Appendices A. Canadian, British, and American Case Summaries

AuthorRichard D. Schneider; Hy Bloom
 
Canadian, British, and American
Case Summaries
Calvert (Litigation Guardian of ) v Calvert (1997), 32 OR (3d) 281 (Gen Div)
A t litigant may have the capacity to make decisions regarding only cer-
tain aspects of a plan rather than all of them.
Canada (Attorney General) v Savard, [1996] YJ No 4 (CA)
With respect to the mandatory appointment of counsel for unt accused
pursuant to the provisions of section 672.24(1) of the Criminal Code, the
court, notwithstanding the provisions of section 672.24(2), does not have
the authority to order the attorney general of Canada to pay counsel who
represents an accused as a result of an order made under that section.
Desmarais v R, [2017] QJ No 3864 (Sup Ct)
Upon the earlier decision from the Court of Appeal in this matter nd-
ing, inter alia, that an accused had to be t to stand trial in order to have
a bail hearing, the Superior Court granted the accused’s application for a
stay of proceedings as a result of the “Kafkaesque procedural nightmare”
experienced by the accused (at para 1). The accused, who suers from a
mental disorder, was in custody for over four years without a bail hearing
while the matter of his tness to stand trial was being batted about. (:
Unfortunately, as a result of the stay, the rather remarkable decision of the
Court of Appeal remains intact.)
Evers v British Columbia (Adult Forensic Psychiatric Services), [2009] BCJ No 2450 (CA)
The provisions of section 672.49 of the Criminal Code pertain only to initial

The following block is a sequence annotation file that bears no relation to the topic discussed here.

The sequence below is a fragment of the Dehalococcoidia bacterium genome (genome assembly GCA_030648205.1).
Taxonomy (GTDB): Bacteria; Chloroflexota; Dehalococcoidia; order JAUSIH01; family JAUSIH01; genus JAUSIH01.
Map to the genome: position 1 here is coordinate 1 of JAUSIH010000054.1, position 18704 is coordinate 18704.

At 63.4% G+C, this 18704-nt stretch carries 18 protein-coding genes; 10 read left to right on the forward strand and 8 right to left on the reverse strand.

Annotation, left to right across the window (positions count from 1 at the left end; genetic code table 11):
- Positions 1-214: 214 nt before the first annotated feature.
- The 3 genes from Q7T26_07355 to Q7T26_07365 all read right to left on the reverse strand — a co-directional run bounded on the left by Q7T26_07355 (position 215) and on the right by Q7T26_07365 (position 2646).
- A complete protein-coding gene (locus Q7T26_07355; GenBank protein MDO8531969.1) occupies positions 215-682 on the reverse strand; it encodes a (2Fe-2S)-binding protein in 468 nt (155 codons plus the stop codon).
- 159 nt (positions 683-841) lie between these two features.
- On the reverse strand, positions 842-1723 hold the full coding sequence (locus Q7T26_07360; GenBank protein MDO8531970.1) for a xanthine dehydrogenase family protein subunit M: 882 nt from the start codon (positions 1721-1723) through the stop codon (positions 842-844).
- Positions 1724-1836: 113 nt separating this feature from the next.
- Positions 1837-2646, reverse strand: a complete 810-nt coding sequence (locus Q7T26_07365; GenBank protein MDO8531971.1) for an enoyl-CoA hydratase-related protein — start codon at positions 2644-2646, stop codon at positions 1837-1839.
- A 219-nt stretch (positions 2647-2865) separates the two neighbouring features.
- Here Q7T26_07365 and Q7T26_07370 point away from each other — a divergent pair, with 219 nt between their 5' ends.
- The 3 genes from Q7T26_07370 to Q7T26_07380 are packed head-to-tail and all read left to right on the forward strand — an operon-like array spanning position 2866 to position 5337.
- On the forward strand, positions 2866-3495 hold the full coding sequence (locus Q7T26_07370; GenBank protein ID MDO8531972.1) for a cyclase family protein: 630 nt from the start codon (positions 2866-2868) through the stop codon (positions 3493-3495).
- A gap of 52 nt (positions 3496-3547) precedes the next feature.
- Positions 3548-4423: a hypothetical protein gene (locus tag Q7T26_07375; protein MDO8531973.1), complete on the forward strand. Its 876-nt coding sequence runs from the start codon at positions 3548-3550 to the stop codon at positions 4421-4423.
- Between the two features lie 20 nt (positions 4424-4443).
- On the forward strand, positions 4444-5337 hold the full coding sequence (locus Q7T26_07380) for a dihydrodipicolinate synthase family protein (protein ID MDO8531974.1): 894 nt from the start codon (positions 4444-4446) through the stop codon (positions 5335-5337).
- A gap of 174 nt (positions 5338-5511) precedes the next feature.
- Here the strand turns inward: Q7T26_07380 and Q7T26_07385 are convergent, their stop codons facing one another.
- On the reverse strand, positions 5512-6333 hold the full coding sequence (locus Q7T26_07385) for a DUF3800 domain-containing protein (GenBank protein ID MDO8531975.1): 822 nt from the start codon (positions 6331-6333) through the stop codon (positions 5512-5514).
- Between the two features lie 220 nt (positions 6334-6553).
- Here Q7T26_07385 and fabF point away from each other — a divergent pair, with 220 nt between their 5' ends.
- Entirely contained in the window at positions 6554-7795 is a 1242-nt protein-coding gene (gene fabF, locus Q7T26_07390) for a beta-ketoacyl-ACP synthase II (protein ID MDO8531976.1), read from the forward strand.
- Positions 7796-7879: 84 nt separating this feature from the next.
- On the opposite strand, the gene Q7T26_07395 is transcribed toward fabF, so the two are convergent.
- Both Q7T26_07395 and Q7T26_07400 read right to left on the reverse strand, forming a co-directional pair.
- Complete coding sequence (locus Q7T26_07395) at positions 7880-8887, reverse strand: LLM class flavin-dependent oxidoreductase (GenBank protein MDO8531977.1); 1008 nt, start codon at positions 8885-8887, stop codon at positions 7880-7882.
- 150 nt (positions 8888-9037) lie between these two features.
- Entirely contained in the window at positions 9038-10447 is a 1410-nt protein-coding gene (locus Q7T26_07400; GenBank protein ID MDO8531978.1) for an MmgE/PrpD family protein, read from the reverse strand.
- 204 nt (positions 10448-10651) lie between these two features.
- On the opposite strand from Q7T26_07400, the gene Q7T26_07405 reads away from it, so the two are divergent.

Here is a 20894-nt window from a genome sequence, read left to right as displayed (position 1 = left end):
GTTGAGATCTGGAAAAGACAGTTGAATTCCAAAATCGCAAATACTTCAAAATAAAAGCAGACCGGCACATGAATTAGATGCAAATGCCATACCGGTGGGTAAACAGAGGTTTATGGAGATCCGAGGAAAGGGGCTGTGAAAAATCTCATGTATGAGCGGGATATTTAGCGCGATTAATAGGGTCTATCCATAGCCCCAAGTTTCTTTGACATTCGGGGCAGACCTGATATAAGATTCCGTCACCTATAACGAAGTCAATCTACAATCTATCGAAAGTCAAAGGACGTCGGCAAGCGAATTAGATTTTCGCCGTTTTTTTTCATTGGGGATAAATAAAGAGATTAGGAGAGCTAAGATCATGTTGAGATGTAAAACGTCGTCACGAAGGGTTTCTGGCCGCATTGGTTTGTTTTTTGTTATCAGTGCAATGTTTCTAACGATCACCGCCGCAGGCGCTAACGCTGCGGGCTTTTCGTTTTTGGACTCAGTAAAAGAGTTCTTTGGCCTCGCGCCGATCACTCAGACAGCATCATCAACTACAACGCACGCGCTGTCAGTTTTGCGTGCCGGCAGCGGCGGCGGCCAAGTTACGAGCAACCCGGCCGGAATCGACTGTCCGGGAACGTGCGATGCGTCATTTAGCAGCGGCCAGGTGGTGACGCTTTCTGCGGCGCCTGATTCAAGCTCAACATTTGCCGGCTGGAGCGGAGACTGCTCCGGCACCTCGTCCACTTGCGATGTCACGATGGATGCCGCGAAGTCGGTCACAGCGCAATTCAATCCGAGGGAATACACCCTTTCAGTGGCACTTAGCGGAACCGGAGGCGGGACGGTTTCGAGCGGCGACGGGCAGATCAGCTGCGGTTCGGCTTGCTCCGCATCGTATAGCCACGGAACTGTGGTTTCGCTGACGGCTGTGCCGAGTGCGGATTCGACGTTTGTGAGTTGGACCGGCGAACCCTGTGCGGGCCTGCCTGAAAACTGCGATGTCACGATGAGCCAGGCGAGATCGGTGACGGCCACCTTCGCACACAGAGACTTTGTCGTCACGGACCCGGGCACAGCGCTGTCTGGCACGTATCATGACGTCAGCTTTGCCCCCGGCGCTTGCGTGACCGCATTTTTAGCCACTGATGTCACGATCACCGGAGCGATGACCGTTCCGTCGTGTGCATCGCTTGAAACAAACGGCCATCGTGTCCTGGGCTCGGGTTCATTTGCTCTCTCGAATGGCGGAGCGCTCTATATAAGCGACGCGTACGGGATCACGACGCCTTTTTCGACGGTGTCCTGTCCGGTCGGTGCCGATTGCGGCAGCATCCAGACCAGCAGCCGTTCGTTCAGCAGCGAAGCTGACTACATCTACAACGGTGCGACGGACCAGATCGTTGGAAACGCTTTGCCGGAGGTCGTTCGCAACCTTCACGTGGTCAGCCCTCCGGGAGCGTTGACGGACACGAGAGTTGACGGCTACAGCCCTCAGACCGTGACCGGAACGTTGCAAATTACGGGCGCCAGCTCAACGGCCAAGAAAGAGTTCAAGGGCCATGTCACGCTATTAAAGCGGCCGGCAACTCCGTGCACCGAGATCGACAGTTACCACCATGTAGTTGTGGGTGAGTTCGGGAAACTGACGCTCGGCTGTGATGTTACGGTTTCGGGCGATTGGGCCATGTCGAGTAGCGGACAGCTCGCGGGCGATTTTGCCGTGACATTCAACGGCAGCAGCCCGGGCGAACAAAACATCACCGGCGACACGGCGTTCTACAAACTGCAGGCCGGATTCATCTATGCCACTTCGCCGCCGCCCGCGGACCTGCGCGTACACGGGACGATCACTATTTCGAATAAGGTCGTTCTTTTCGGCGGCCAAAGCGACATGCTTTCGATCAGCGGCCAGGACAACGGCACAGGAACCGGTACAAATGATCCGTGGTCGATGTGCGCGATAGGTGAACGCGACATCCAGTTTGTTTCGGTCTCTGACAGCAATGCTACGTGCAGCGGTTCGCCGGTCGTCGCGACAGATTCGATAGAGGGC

hearings (section 672.47). Accused, other than those at an initial hear-
ing, maintain their disposition, which remains undisturbed by a Review
Board’s determination of tness.
200    
HH (Re), [2007] BCRBD No 21
A “keep t” order was made where the accused, presently t, was prone to
Italy v Seifert, [2003] BCJ No 726 (SC)
The concept of tness to stand trial was considered at an extradition hear-
ing. The court found that an extradition hearing is not a trial and that the
same level of tness is not required.
Law Society of Upper Canada v Tollis, [2011] LSDD No 236
The standard that is applied when an appellant relies on mental disorder
to invalidate a plea because of involuntariness is the same test that is used
to determine the tness of an accused to stand trial.
Murphy (Re), [1998] AJ No 826 (Prov Ct)
There was, in respect of the accused’s tness, a question as to whether his
“amnesia” was due to post-traumatic shock or a suicide attempt. Regard-
less, the accused could communicate with counsel and understood the
nature and object of the proceedings and was therefore considered to be
t. (: Compare R v Morrissey which found that amnesia is of no conse-
quence with respect to tness to stand trial.)
Ohenhen (Re), 2018 ONCA 65
The capacity required to consent to a condition under section 672.55(1) of
the Criminal Code is the ability to understand all information relevant to
the operation of the condition and to appreciate all reasonably foreseeable
consequences of agreeing to the condition.
Pintea v Johns, [2017] 1 SCR 470
An unrepresented litigant must be made aware of role played by opposing
R v Adam, [2013] OJ No 222 (SCJ)
A test for tness should focus not so much on the individual’s exercise of
good judgment or ability to make the “right choice,” as on whether the
accused’s capacity to judge and choose has not been fettered by mental ill-
ness: “For an accused person in a criminal trial, meaningful participation
can only mean the ability to defend oneself ” (at para 29).
R v Amey, 2009 NSPC 29
An accused’s inability to remember the events leading to the charge as well
as an inability to remember the course of the trial led to a nding of unt-
ness, as, in the instant case, these elements were important to the ability of
the accused to give instructions to counsel.

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